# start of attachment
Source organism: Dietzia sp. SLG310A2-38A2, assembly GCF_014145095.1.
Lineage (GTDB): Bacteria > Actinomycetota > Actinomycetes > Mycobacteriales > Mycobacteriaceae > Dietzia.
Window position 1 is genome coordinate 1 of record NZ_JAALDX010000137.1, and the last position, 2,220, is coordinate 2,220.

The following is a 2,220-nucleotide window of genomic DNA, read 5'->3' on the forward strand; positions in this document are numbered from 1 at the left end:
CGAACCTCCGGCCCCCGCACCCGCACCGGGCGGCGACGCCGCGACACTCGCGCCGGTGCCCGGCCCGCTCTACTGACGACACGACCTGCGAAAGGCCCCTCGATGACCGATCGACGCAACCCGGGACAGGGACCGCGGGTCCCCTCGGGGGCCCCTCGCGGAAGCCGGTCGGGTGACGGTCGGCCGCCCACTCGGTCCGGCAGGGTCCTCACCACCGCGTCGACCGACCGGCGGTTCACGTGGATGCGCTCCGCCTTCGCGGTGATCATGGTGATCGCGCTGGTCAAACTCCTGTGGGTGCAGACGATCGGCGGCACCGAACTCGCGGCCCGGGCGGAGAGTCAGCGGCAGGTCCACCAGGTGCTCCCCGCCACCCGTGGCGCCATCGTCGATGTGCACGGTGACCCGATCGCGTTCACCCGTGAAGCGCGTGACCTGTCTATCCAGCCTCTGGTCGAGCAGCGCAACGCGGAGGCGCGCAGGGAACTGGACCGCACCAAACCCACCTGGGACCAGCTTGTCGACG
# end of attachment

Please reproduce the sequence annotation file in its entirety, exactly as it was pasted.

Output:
Source organism: Dietzia sp. SLG310A2-38A2, assembly GCF_014145095.1.
Lineage (GTDB): Bacteria > Actinomycetota > Actinomycetes > Mycobacteriales > Mycobacteriaceae > Dietzia.
Window position 1 is genome coordinate 1 of record NZ_JAALDX010000137.1, and the last position, 2,220, is coordinate 2,220.

The following is a 2,220-nucleotide window of genomic DNA, read 5'->3' on the forward strand; positions in this document are numbered from 1 at the left end:
CGAACCTCCGGCCCCCGCACCCGCACCGGGCGGCGACGCCGCGACACTCGCGCCGGTGCCCGGCCCGCTCTACTGACGACACGACCTGCGAAAGGCCCCTCGATGACCGATCGACGCAACCCGGGACAGGGACCGCGGGTCCCCTCGGGGGCCCCTCGCGGAAGCCGGTCGGGTGACGGTCGGCCGCCCACTCGGTCCGGCAGGGTCCTCACCACCGCGTCGACCGACCGGCGGTTCACGTGGATGCGCTCCGCCTTCGCGGTGATCATGGTGATCGCGCTGGTCAAACTCCTGTGGGTGCAGACGATCGGCGGCACCGAACTCGCGGCCCGGGCGGAGAGTCAGCGGCAGGTCCACCAGGTGCTCCCCGCCACCCGTGGCGCCATCGTCGATGTGCACGGTGACCCGATCGCGTTCACCCGTGAAGCGCGTGACCTGTCTATCCAGCCTCTGGTCGAGCAGCGCAACGCGGAGGCGCGCAGGGAACTGGACCGCACCAAACCCACCTGGGACCAGCTTGTCGACG